Mountain Climbers x 15 each/ Run .25 mile
Pull Up x 10/ Run .25 mile
Split Jumps x 10 each, Run .25 mile
Swim x 150 meters, Run . 25 mile
Lunges in Place x 10 each/ Run .25 mile
Broad Jump x 10/ Run .25 mile
Superman x 20/ Run .25 mile
Bear Crawl 25 yards/ Sprint 100 yards
Complete 1x for time
1) Mud: thick, stinky, deep, sluggish, drawer -filling, and shoe sucking
2) Tires: some swinging for your dome and some stat ionary at your feet
3) Hills: lots of switch backs and sand , be patient
4) 96” Stiffie: Savage Race’s description of the giant orange wall…phone a friend or muster up some upper body strength and leaping ability
5) Hay: get your grub on or navigate over
6) Smaller Stiffies: sorry, not all of the walls can be big but they still can zap your energy
7) Sand Bags: these bags get heavy quick when you are tired, try to carry on your back or over a shoulder
8) Cargo Nets: climb and balance, be careful not to get a limb stuck or fal l off of the top
9) Water: slip n slide is fun, but beware of the 150 meter swim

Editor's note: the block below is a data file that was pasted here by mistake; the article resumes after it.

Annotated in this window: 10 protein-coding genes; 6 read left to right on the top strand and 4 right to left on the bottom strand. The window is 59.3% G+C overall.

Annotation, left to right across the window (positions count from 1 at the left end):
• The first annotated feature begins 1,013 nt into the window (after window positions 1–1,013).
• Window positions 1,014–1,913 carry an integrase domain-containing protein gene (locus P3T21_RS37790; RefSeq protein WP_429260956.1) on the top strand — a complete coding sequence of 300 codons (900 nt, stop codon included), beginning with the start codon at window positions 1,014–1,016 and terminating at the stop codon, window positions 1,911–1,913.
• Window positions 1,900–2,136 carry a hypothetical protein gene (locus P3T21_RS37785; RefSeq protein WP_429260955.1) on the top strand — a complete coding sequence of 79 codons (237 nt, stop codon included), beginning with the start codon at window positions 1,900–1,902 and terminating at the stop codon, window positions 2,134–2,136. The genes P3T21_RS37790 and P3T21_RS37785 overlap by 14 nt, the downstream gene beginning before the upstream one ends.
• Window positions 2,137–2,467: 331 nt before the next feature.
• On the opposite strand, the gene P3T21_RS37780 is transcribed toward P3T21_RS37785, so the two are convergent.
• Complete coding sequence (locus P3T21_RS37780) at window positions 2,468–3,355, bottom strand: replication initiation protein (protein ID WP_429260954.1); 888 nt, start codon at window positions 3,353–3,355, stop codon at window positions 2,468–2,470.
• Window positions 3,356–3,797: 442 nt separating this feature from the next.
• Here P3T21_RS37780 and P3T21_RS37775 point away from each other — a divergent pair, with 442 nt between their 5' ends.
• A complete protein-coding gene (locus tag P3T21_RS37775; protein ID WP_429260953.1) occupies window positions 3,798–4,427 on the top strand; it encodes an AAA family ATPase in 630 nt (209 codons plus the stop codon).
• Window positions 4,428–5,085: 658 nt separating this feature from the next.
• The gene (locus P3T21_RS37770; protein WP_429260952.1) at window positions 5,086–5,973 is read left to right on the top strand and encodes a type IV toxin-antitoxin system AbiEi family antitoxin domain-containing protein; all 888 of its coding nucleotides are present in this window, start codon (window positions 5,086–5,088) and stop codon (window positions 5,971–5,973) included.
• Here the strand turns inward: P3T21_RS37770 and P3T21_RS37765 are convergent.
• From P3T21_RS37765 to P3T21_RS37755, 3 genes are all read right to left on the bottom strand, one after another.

10) Ice: expect to be shocked and allow time for your muscles to fire properly after exiting
11) Incline Walls: keep your footing while firmly pulling up the rope, be careful on the back side as you descend
12) Fire: hop over and enjoy the smell of your singed leg hair
13) Barbed Wire: crawl under and stay low
14) Monkey Bars: ask your kids for help on this one
15) Surprises: Savage folks are kind of crazy so keep an open mind and good luck
Art Waters, MS, NSCA-CSCS, NASM -CES is a Master Trainer at Sweat Life Fitness, Inc. in Gainesville, FL. He can be reached at art(at)sweatlifefitness(dot)com for more information and training consultations.
Chris Pregony, BS, ACSM-HFS, is a Master Trainer at Sweat Life Fitness, Inc. in Gainesville, FL. He can be reached at chris(at)sweatlifefitness(dot)com for more information and training consultations.
Sweat Life Fitness, Inc.
Haile Plantation Village Center
5206 SW 91st Terrace, Suite A
Gainesville, FL 32608
We always appreciate and welcome your feedback and comments. Live the Sweat Life!
originally posted on 06/07/2012